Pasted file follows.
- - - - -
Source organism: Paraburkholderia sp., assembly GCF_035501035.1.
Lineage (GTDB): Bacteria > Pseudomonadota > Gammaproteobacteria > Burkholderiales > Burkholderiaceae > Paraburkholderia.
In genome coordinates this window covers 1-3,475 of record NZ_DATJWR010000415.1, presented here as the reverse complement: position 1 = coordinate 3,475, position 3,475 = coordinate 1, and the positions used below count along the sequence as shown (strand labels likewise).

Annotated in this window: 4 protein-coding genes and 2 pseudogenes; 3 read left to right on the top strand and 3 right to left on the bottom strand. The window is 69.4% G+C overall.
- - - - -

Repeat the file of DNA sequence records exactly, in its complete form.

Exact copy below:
Source organism: Paraburkholderia sp., assembly GCF_035501035.1.
Lineage (GTDB): Bacteria > Pseudomonadota > Gammaproteobacteria > Burkholderiales > Burkholderiaceae > Paraburkholderia.
In genome coordinates this window covers 1-3,475 of record NZ_DATJWR010000415.1, presented here as the reverse complement: position 1 = coordinate 3,475, position 3,475 = coordinate 1, and the positions used below count along the sequence as shown (strand labels likewise).

Annotated in this window: 4 protein-coding genes and 2 pseudogenes; 3 read left to right on the top strand and 3 right to left on the bottom strand. The window is 69.4% G+C overall.